Not The Usual Ramadan – Syafiqah Adam
Ramadan is a month of worship, tradition, love and family gatherings. I was accustomed to celebrating Ramadan with family where iftar, the meal at sunset, was a celebration, a huge feast. This year was different – I decided to spend half of Ramadan on Samos, volunteering with the refugee community here. It was my first time fasting while working in an environment which required physical and emotional strength. In the day, while fasting, I was working at either the Alpha Centre, the Olive Trees just outside the camp, or the laundry station.
On my first shift at Alpha, I was greeted by an enthusiastic “Ramadan Kareem”; I guess donning the hijab gave way to the fact that I was observing Ramadan. The wish instantly brought about a sense of home and commonality. As I spoke to the many Muslim refugees who spent their days in Alpha, I realized that many strive to keep the daily fast, despite the living conditions in camp. Ramadan was not a reason to sleep all day; they walked down the steep roads from camp to Alpha to either attend classes, relax, socialize or play a game of backgammon. The summer heat occasionally wearied them, but they walked in, around and out of Alpha with smiles on their faces. Their resilience and optimism silenced me; I had nothing to complain about – I had a nourishing meal before sunrise to keep me going for the day and a bed to rest in.
Later in the day, about 5PM, was the greatest struggle of Ramadan – my body was in a draught of water. Ironically, this was also the time when I needed the most energy if I was scheduled on kids’ activities by the Olive Trees. The kids were bursting with energy, ever so ready to pull off their carefully derived tricks but I was parched and drained. To keep singing boom-chica-boom, to go bananas, and to simply exude a positive vibe under the sweltering heat was challenging. I attempted to communicate with the children (with my minimal Arabic) and learned that some of them were observing Ramadan too. Nevertheless, they played jump rope, ran at lightning speed when we played Duck, Duck, Goose and chanted songs at the top of their lungs. I was convinced they had an emergency energy storage.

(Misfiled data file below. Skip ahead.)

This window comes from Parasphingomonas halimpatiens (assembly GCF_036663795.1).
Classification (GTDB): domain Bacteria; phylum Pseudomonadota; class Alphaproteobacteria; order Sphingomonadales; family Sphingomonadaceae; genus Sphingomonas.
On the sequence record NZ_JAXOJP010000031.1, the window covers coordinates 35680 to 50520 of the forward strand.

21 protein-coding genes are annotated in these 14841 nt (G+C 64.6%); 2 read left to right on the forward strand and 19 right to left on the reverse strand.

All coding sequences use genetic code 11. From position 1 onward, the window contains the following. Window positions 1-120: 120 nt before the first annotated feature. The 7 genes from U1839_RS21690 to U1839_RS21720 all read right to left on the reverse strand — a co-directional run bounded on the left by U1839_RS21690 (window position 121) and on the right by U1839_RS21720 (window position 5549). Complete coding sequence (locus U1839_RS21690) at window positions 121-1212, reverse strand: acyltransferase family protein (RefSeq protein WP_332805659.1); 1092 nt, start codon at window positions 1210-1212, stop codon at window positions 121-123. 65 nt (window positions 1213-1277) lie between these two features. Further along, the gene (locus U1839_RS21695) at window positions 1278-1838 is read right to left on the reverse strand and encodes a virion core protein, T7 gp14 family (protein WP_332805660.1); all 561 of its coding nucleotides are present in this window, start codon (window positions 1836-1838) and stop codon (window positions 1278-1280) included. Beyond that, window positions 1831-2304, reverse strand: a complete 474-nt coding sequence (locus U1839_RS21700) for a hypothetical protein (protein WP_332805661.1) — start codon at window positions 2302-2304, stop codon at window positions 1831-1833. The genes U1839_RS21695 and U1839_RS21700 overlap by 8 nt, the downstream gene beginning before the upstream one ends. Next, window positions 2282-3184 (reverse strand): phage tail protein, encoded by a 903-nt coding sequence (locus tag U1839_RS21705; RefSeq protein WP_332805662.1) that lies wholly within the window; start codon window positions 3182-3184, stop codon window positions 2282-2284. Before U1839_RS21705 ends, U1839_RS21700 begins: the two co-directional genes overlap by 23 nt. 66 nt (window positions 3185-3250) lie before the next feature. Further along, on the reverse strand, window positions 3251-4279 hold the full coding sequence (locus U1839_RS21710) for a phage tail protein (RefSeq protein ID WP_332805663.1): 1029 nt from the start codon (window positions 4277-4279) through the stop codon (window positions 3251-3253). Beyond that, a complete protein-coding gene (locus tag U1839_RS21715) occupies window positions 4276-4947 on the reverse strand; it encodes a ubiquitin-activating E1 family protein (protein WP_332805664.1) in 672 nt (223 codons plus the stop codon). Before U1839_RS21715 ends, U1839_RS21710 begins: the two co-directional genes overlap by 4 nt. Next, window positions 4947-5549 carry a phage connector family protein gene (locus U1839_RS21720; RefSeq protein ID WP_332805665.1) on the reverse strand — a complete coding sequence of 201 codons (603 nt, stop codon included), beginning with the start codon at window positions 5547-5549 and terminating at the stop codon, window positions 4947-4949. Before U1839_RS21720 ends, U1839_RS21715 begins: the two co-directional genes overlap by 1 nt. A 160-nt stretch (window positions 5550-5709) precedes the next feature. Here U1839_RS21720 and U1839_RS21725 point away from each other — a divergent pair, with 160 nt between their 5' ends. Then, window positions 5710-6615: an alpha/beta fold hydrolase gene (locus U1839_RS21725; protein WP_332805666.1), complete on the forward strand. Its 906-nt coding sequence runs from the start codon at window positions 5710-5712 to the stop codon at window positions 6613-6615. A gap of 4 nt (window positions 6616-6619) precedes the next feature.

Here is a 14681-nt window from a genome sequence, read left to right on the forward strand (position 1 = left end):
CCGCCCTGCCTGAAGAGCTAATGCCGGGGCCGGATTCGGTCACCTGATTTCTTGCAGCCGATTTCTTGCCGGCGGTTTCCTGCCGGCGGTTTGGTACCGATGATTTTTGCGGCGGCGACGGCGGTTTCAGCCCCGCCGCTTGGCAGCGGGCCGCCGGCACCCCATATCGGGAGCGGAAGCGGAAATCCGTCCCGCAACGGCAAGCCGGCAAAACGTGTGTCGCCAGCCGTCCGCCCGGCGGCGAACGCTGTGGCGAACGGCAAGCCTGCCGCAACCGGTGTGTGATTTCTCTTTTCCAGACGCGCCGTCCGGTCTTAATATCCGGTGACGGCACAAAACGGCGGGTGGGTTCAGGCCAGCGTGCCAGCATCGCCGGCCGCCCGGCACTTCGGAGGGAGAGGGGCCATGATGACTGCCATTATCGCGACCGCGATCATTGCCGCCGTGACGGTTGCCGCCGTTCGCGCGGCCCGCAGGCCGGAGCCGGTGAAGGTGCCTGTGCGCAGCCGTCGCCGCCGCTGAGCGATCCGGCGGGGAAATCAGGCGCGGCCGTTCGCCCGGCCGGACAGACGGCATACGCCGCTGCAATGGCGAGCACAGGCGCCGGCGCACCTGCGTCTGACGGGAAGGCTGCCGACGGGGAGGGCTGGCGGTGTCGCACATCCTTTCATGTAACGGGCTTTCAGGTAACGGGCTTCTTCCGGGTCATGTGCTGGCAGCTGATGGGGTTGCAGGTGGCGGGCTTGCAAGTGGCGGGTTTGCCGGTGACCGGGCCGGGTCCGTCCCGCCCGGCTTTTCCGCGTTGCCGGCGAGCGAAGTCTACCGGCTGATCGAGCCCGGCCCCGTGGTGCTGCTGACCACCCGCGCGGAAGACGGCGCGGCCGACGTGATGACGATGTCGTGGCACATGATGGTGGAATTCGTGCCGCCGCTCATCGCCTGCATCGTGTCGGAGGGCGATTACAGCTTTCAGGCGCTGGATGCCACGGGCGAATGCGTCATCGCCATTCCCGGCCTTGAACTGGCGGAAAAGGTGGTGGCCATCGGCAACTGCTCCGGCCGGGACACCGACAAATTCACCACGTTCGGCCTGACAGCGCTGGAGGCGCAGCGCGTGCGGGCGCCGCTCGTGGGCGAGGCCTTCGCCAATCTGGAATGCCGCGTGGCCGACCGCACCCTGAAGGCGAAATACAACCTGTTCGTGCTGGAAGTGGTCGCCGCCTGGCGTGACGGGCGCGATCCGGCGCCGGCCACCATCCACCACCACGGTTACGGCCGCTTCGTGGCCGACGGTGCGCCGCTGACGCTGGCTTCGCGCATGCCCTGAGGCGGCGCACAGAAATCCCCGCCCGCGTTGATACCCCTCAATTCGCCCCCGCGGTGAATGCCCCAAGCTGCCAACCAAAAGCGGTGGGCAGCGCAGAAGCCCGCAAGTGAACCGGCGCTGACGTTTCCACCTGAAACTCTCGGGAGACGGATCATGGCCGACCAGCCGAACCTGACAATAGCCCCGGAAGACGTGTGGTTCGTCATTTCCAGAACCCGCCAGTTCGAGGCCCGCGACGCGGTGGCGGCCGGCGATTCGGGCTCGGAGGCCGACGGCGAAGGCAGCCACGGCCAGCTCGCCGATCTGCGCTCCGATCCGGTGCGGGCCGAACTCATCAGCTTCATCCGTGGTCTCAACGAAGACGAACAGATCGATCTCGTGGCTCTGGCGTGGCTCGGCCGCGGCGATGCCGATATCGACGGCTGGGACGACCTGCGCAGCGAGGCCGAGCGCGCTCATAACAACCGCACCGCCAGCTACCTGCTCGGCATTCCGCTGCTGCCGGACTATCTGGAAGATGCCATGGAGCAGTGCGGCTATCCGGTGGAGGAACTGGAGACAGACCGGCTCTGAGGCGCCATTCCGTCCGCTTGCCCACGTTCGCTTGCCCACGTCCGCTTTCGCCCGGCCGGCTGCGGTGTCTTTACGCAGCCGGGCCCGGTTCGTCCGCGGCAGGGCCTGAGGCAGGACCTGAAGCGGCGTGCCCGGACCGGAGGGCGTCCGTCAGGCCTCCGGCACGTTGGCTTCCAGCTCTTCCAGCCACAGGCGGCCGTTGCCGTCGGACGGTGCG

At the end of the day, as I watched the sun dip below the horizon and the fleeting colors of dusk fade away, the absence of loved ones made iftar meals tinged with sorrow – I wasn’t used to being ‘alone’ in Ramadan. However, I learned to appreciate a minimalistic Ramadan: serving humanity, performing mandatory prayers and having simple meals at iftar. Every other day, evenings were spent by the waterfront, occasionally bumping into friends from Alpha and exchanging Ramadan greetings which filled my heart with contentment.
On the day prior to Eid, I was at Alpha, refilling coffee when I felt a slight tug. A young boy with a beaming smile and a mischievous look in his eyes said, “Eidi?” Eidi is goodwill money given on Eid to children by elders who have a stable source of income. I could not help but to chuckle before I explained to him that I was a student and technically not required to give Eidi. He accepted my sound reasoning and signaled for me to bend over. I did as asked. He whispered, “I love you, Eid Mubarak” and fled toward his older brother who was sipping a hot cup of tea nearby.
Indeed, I had an Eid Mubarak (translates into a blessed celebration) and a productive Ramadan this year, despite being away from family. Ramadan and Eid were not the traditional, luxurious feast-ivities with family, but they were celebrated as prescribed by Islam – modest and communal. As the holy month of Ramadan drew to an end, I was thankful for the community I met in Samos; after 14 years of observing Ramadan, this was my first Ramadan which was more spiritual than festive. Ramadan was a month of constant self-reflections and intention renewals whereas Eid was a day of modest celebrations with the community. Hugs and well wishes were exchanged in Alpha and on the streets but above all, warmth and love filled the air. I might not have had my blood family throughout Ramadan and Eid, but I discovered a vibrant, close-knit, supportive surrogate family here in Samos.